Teens with a higher view of their family 'more likely to succeed'

Teens with a higher view of their family 'more likely to succeed'

The key to doing well in life is perception of how well off you are – NOT the reality, claim researchers

  • Researchers studied more than 2,000 twins in England and Wales
  • They found children with a higher opinion of their parents were more successful
  • Optimists tended to have better education and better mental health 
  • They were also more likely to have a job and less likely to have committed crime
  • Scientists saw variations even in twin pairs with the same parents   

Teenagers’ opinions of how privileged they are are more important than the reality, according to research.

A study of more than 2,000 young people in England and Wales found a link between a teenager’s opinion of their family and their own success.

This appeared to be a more solid connection than their true wealth or social status, and there were even differences seen in the lives of twins who had differing opinions of the same parents.

Young people who viewed their parents as more successful were less likely to have been convicted of a crime and tended to be more educated, more likely to have a job and have fewer mental health problems.

Researchers suggested helping children to see their own families in a more positive light could help them overcome inequality.

Researchers said children who thought more highly of their parents were less likely to have mental health problems even than siblings who had a lower view of the same family (stock image)

Signs of depression in children can include:

  • Prolonged sadness
  • Irritability
  • Lack of interest in things they used to enjoy
  • Fatigue and exhaustion
  • Insomnia or sleeping too much
  • Poor concentration
  • Indecisiveness
  • Lack of confidence
  • Eating too much or too little
  • Inability to relax
  • Feeling guilty or worthless
  • Numb to emotions
  • Thoughts about suicide or self harming
  • Self harming

Some also have physical symptoms, like headache or abdominal pain.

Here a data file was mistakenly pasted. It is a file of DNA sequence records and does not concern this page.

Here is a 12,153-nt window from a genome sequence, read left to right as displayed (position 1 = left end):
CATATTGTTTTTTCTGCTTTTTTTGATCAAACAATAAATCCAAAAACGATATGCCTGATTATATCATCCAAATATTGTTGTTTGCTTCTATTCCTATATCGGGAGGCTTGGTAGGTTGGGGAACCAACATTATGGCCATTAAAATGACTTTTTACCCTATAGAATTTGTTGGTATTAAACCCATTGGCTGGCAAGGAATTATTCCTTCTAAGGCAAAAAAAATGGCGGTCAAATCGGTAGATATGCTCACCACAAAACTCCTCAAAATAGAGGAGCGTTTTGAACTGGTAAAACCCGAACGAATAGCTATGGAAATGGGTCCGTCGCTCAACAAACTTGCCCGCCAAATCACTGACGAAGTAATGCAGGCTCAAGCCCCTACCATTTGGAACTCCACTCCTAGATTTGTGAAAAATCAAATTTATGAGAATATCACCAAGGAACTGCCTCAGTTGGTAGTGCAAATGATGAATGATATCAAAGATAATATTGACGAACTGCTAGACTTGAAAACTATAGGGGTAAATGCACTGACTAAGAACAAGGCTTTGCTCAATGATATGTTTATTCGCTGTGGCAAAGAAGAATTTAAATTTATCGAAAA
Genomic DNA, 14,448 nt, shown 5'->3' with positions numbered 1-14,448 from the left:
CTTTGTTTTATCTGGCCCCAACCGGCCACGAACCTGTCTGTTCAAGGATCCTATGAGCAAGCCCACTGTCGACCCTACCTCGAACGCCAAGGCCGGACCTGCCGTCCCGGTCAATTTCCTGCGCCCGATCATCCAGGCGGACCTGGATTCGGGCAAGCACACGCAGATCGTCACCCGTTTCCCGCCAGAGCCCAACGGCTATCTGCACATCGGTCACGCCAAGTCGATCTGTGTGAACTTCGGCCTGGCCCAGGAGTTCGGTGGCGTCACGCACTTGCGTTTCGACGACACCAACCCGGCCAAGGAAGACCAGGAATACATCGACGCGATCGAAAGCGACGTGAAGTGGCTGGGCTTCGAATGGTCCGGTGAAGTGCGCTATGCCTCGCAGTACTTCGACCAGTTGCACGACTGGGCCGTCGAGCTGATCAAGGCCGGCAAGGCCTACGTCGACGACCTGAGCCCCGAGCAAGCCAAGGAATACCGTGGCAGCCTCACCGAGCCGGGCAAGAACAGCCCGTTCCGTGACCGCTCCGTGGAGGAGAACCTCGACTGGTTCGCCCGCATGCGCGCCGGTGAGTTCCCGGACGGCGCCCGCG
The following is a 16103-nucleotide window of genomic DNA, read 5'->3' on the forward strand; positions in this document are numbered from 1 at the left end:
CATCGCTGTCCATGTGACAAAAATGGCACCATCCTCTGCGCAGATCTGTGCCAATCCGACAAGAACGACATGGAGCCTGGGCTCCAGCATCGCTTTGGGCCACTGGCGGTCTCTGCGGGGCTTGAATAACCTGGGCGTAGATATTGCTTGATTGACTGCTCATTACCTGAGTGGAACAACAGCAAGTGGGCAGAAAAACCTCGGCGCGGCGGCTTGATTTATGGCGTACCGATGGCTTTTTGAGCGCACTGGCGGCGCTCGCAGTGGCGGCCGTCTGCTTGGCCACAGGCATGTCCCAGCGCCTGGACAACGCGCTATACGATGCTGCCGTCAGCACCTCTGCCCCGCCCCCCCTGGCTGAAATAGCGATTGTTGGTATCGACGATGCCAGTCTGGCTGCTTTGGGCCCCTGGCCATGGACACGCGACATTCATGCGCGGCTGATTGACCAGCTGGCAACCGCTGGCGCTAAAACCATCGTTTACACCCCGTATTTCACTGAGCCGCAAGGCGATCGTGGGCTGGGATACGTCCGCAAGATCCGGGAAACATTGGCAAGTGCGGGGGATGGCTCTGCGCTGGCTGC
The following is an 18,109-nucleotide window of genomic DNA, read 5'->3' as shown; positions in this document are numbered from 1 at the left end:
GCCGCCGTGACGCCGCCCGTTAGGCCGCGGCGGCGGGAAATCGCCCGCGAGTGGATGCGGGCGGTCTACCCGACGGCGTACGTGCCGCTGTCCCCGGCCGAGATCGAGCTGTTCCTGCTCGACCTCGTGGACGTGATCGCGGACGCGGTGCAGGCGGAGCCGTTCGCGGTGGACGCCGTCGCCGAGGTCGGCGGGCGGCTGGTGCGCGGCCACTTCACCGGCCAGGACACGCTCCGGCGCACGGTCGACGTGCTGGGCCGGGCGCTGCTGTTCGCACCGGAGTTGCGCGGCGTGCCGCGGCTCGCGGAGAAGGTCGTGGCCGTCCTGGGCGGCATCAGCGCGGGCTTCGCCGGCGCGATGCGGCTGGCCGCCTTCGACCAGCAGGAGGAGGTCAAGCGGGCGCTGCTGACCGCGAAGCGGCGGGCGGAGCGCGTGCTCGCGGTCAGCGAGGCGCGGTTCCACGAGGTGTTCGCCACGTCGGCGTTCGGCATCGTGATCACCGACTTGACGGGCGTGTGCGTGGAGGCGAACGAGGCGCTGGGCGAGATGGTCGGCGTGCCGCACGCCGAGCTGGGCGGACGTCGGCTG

Older children may misuse alcohol or drugs. 

Depression in children can occur due to family issues, bullying, other mental-health problems, or physical, emotional or sexual abuse.

It can be triggered by one event, such as a bereavement, or a build-up of things.

If you suspect your child is depressed, try to talk to them about how they are feeling.

Let them know you are concerned and you are there if they need you.

If they will not talk to you, encourage them to reach out to another relative, teacher or family friend.

If this does not help, contact your GP, who may refer your child to a specialist mental-health service.

Source: NHS  

A team from King’s College London and the University of California, Irvine, studied 2,232 same-sex twins born in the UK.

The participants were quizzed about their family’s social ranking when they were 12 and then again at the age of 18.

Although no link was seen at 12 years old, by the time the child was 18 a link had emerged between their views on their family and their own success in life.

‘The amount of financial resources children have access to is one of the most reliable predictors of their health and life chances,’ said Professor Candice Odgers, author of the report and member of staff at UCI.

‘But these findings show that how young people see their family’s place in a hierarchical system also matters.

‘Their perceptions of social status were an equally good, and often stronger, indicator of how well they were going to do with respect to mental health and social outcomes.’

A twin with a higher estimation of their family’s social status was more likely to have a job than their sibling, the study showed.

‘Siblings grew up with equal access to objective resources, but many differed in where they placed their family on the social ladder – which then signaled how well each twin was doing,’ said Joshua Rivenbark, a PhD student at Duke University.

However, physical health and intelligence did not appear to be linked to someone’s perception of their family – this was more likely to be tied to the reality of the family’s financial situation.

UCI’s Professor Odgers added: ‘Targeting adolescents’ views of where they stand in society alone will never fully combat larger inequalities.

‘But as the gap between the rich and the rest grows, creative solutions focusing on both societal and individual factors are needed to help young people to overcome unprecedented obstacles to social mobility and move their way up the social ladder.’

The research was published in the journal Proceedings of the National Academy of Sciences.  

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